Riding a late surge, Canada breaks record for most gold medals by any Winter Olympic host

By David Crary, AP
Saturday, February 27, 2010

Canada’s Olympic gold rush breaks 2 records

VANCOUVER, British Columbia — With a surge of victories in the final days of the games, including two more on Saturday, Canada has won more gold medals than any host nation in Winter Olympic history.

Triumphs by the men’s pursuit speedskating team and by slalom snowboarder Jasey-Jay Anderson gave Canada 12 golds — breaking the host-nation mark of 10 shared by the United States in Salt Lake City in 2002 and Norway in Lillehammer in 1994.

It also marks the most gold medals Canada has won at any Olympics — winter or summer. Its previous high was 10 at the 1984 Summer Games in Los Angeles, which were boycotted by the Soviet Union and its allies.

There may be more golds to come. Both the men’s curling team and the men’s hockey team have reached the gold-medal matches in their events. Should Canada win both, it would have 14 golds — breaking the Winter Olympics mark of 13 achieved by the Soviets in 1976 and by Norway in 2002.

It’s a remarkable turnaround for Canada, which won no golds at all in the two previous Olympics it hosted — the 1976 Summer Games in Montreal and the 1988 Winter Games in Calgary.

And it’s been a huge relief for Canadian Olympic officials, who entered these games predicting that their five-year, $117 million Own The Podium program would enable it to win the most medals overall. The United States is on track to win that medal race, but the Canadians now seem likely end with the most golds.

“We have come on strong,” said Chris Rudge, CEO of the Canadian Olympic Committee. “It’s gratifying from our side to see that things we thought would happen over these last few days indeed are rolling out as we anticipated.”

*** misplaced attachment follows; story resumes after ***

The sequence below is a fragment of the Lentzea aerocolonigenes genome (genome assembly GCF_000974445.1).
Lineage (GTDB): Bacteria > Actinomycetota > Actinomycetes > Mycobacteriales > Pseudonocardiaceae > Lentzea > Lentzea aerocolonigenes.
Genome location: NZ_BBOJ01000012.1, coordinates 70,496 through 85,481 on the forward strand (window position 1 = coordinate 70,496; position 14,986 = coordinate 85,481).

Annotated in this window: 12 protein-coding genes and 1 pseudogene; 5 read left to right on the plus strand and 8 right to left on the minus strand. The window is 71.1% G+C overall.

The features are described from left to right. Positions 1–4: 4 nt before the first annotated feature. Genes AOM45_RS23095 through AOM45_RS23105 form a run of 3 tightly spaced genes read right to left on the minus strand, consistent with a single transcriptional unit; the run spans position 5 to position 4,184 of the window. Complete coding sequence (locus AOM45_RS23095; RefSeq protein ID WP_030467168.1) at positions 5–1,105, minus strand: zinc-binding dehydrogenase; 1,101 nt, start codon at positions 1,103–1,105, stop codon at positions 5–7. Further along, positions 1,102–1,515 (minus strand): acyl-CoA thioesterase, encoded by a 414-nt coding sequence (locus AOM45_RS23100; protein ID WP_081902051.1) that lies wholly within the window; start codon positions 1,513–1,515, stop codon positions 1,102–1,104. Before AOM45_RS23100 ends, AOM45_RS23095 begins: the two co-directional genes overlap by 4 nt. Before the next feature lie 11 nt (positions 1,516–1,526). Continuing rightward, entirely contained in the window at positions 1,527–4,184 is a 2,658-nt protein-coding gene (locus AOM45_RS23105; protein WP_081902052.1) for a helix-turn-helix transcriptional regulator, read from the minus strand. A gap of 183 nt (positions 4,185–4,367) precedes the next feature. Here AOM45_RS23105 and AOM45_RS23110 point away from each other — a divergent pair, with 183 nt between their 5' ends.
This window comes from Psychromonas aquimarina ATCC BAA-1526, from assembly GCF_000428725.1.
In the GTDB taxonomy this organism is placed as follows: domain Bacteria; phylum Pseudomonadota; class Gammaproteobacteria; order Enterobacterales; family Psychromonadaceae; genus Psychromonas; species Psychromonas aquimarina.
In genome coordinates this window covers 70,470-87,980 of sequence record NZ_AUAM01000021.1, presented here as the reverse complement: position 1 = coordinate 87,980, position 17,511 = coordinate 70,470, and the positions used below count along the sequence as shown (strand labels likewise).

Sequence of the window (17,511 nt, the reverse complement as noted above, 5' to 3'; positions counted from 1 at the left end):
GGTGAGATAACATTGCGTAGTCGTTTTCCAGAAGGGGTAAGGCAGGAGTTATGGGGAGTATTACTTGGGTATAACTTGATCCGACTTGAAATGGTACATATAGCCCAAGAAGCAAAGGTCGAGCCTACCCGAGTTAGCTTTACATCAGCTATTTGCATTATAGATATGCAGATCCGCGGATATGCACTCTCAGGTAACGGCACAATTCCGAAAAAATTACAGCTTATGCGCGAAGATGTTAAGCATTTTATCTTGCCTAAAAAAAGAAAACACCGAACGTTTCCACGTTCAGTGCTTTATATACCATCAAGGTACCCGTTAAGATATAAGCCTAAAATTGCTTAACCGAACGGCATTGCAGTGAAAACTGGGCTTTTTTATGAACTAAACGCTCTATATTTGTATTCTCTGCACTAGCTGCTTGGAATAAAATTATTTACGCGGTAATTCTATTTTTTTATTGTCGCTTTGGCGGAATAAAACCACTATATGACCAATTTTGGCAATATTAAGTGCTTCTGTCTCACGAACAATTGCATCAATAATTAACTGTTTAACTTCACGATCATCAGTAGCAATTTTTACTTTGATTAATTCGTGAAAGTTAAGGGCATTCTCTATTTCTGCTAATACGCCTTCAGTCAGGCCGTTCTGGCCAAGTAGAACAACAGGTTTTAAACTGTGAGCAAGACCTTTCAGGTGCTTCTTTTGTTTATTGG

Rudge said the games have been a “rollercoaster of emotion” for him — and that would apply to many Canadians as the fortunes of their Olympians fluctuated dramatically over the past two weeks before the homestretch burst of successes.

The very concept of Own The Podium sparked vigorous debate across the country, with some Canadians suggesting it smacked of arrogance to predict a medals victory and many others hailing it as a sign of self-confidence and national pride.

Rudge called it a “very healthy debate.”

“What it’s done is caused Canada to look within itself in a unique way, beyond just sport — a debate about who we are and what we value,” he said. “If we continue this kind of debate, it makes us a richer, stronger and healthier country.”

Fittingly, the pursuit speedskating team — which won the record-breaking 11th gold medal — was emblematic of how these Olympics have brought together a nation that is perennially challenged by linguistic and geographic divisions.

Its members were Denny Morrison from the Pacific Coast province of British Columbia, Lucas Makowsky from the prairie province of Saskatchewan and Mathieu Giroux from French-speaking Quebec in the east.

Assured of no worse than silver medals in men’s curling and hockey, Canada will finish these games with at least 25 medals overall — beating its previous mark of 24 set at Turin in 2006.

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